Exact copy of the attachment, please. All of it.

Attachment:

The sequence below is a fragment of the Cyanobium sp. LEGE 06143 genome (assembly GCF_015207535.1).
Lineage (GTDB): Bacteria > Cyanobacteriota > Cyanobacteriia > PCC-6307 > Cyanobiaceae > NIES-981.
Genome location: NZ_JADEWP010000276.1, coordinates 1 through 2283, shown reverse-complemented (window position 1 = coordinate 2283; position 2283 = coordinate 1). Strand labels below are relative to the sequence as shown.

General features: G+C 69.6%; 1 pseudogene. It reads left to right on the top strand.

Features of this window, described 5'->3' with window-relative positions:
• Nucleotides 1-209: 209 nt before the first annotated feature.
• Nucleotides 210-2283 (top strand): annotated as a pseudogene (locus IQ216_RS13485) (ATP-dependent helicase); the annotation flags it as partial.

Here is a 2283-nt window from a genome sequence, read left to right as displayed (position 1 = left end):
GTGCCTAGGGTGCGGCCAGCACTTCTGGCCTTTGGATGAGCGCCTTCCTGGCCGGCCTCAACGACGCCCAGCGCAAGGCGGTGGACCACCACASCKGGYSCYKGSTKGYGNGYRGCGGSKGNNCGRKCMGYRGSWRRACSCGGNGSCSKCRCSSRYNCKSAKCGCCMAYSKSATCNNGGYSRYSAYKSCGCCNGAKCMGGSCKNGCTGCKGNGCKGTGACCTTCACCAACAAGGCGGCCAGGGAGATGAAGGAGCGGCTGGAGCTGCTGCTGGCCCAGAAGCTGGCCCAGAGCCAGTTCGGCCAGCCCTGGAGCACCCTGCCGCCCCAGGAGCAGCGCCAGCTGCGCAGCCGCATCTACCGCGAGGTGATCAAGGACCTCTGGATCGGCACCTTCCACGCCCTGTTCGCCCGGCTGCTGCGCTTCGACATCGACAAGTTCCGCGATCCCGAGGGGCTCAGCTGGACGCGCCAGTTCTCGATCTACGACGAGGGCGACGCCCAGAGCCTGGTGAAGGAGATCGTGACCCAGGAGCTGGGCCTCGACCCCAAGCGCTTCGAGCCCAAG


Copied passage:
The sequence below is a fragment of the Cyanobium sp. LEGE 06143 genome (assembly GCF_015207535.1).
Lineage (GTDB): Bacteria > Cyanobacteriota > Cyanobacteriia > PCC-6307 > Cyanobiaceae > NIES-981.
Genome location: NZ_JADEWP010000276.1, coordinates 1 through 2283, shown reverse-complemented (window position 1 = coordinate 2283; position 2283 = coordinate 1). Strand labels below are relative to the sequence as shown.

General features: G+C 69.6%; 1 pseudogene. It reads left to right on the top strand.

Features of this window, described 5'->3' with window-relative positions:
• Nucleotides 1-209: 209 nt before the first annotated feature.
• Nucleotides 210-2283 (top strand): annotated as a pseudogene (locus IQ216_RS13485) (ATP-dependent helicase); the annotation flags it as partial.

Here is a 2283-nt window from a genome sequence, read left to right as displayed (position 1 = left end):
GTGCCTAGGGTGCGGCCAGCACTTCTGGCCTTTGGATGAGCGCCTTCCTGGCCGGCCTCAACGACGCCCAGCGCAAGGCGGTGGACCACCACASCKGGYSCYKGSTKGYGNGYRGCGGSKGNNCGRKCMGYRGSWRRACSCGGNGSCSKCRCSSRYNCKSAKCGCCMAYSKSATCNNGGYSRYSAYKSCGCCNGAKCMGGSCKNGCTGCKGNGCKGTGACCTTCACCAACAAGGCGGCCAGGGAGATGAAGGAGCGGCTGGAGCTGCTGCTGGCCCAGAAGCTGGCCCAGAGCCAGTTCGGCCAGCCCTGGAGCACCCTGCCGCCCCAGGAGCAGCGCCAGCTGCGCAGCCGCATCTACCGCGAGGTGATCAAGGACCTCTGGATCGGCACCTTCCACGCCCTGTTCGCCCGGCTGCTGCGCTTCGACATCGACAAGTTCCGCGATCCCGAGGGGCTCAGCTGGACGCGCCAGTTCTCGATCTACGACGAGGGCGACGCCCAGAGCCTGGTGAAGGAGATCGTGACCCAGGAGCTGGGCCTCGACCCCAAGCGCTTCGAGCCCAAG